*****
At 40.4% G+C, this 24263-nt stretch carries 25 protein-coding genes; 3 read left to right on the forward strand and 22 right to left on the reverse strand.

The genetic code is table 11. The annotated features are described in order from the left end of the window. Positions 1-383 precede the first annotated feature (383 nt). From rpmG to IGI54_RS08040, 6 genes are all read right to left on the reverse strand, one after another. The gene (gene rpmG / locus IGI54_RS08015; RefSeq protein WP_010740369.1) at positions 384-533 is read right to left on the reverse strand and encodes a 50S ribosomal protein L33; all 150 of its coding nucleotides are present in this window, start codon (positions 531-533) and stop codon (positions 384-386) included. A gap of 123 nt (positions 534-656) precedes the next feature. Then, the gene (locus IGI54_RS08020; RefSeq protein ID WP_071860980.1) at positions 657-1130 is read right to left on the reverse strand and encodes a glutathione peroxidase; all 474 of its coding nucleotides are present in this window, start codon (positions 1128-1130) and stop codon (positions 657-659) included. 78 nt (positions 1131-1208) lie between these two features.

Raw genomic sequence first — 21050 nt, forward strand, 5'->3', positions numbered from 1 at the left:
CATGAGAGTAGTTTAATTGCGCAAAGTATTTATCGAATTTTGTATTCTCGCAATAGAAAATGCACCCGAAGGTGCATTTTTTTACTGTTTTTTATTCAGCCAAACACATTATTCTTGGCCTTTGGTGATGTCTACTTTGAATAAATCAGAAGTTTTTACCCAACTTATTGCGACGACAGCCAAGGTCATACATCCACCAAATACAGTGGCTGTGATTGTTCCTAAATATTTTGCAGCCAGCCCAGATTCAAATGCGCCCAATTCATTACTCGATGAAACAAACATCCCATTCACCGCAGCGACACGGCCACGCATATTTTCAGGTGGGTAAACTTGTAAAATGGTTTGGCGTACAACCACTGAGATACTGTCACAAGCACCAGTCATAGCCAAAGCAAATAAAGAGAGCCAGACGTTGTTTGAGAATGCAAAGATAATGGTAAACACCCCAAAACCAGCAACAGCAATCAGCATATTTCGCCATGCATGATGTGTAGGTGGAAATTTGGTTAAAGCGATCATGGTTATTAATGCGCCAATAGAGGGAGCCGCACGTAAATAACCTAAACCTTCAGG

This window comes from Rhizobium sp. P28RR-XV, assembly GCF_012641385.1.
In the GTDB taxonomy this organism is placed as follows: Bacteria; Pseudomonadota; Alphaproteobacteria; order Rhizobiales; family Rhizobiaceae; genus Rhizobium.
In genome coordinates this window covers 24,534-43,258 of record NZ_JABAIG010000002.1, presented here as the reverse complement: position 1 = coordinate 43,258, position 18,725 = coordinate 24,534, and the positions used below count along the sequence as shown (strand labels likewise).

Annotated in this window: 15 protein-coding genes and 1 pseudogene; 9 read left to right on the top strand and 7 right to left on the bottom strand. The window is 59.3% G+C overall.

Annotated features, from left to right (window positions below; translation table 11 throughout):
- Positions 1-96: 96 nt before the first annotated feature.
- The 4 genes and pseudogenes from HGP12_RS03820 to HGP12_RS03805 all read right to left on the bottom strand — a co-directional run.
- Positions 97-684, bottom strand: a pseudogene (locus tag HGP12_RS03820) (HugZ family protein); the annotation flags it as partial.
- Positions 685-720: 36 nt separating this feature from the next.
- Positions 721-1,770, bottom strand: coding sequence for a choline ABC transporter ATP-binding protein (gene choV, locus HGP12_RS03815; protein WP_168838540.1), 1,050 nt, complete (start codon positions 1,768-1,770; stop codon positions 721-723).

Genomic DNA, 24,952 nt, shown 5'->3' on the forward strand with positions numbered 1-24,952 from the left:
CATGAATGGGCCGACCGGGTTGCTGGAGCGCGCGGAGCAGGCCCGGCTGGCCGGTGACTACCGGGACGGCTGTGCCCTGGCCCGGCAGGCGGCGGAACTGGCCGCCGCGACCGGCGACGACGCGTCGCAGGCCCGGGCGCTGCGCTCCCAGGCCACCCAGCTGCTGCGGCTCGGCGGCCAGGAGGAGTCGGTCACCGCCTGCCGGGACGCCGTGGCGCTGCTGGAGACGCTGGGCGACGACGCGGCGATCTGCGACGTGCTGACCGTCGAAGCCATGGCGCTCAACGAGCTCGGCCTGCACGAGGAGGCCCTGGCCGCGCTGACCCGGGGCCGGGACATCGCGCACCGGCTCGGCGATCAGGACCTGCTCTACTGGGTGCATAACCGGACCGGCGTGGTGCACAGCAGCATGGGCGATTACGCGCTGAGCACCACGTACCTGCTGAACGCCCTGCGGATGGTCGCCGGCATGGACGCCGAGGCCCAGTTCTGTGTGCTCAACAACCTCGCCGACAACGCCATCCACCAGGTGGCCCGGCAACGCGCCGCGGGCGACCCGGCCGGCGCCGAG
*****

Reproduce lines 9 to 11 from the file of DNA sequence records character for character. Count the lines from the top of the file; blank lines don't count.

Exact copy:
Annotated features, from left to right (window positions below; translation table 11 throughout):
- Positions 1-96: 96 nt before the first annotated feature.
- The 4 genes and pseudogenes from HGP12_RS03820 to HGP12_RS03805 all read right to left on the bottom strand — a co-directional run.